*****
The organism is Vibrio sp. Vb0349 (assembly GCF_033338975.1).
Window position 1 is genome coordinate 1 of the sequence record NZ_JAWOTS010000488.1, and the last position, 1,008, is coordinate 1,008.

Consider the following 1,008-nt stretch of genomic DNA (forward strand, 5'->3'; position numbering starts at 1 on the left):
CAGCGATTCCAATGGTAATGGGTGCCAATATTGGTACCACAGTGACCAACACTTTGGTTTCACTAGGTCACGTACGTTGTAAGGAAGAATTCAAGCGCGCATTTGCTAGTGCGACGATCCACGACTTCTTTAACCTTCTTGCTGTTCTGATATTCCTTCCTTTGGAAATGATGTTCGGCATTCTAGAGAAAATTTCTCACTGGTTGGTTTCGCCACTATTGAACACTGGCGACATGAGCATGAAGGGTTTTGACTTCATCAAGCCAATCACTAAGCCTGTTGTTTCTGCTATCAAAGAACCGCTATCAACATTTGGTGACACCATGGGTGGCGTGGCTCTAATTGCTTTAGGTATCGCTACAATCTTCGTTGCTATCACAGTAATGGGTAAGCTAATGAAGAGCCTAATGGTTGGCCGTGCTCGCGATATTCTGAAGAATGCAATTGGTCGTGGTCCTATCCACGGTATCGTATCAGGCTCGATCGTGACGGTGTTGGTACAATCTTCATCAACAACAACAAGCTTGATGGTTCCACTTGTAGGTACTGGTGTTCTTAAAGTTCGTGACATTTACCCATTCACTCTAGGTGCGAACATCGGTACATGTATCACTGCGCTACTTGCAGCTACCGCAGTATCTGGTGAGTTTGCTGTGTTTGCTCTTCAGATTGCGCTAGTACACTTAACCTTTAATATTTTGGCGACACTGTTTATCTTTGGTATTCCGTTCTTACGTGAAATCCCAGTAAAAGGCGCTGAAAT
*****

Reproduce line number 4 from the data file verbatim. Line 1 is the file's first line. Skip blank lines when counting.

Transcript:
CAGCGATTCCAATGGTAATGGGTGCCAATATTGGTACCACAGTGACCAACACTTTGGTTTCACTAGGTCACGTACGTTGTAAGGAAGAATTCAAGCGCGCATTTGCTAGTGCGACGATCCACGACTTCTTTAACCTTCTTGCTGTTCTGATATTCCTTCCTTTGGAAATGATGTTCGGCATTCTAGAGAAAATTTCTCACTGGTTGGTTTCGCCACTATTGAACACTGGCGACATGAGCATGAAGGGTTTTGACTTCATCAAGCCAATCACTAAGCCTGTTGTTTCTGCTATCAAAGAACCGCTATCAACATTTGGTGACACCATGGGTGGCGTGGCTCTAATTGCTTTAGGTATCGCTACAATCTTCGTTGCTATCACAGTAATGGGTAAGCTAATGAAGAGCCTAATGGTTGGCCGTGCTCGCGATATTCTGAAGAATGCAATTGGTCGTGGTCCTATCCACGGTATCGTATCAGGCTCGATCGTGACGGTGTTGGTACAATCTTCATCAACAACAACAAGCTTGATGGTTCCACTTGTAGGTACTGGTGTTCTTAAAGTTCGTGACATTTACCCATTCACTCTAGGTGCGAACATCGGTACATGTATCACTGCGCTACTTGCAGCTACCGCAGTATCTGGTGAGTTTGCTGTGTTTGCTCTTCAGATTGCGCTAGTACACTTAACCTTTAATATTTTGGCGACACTGTTTATCTTTGGTATTCCGTTCTTACGTGAAATCCCAGTAAAAGGCGCTGAAAT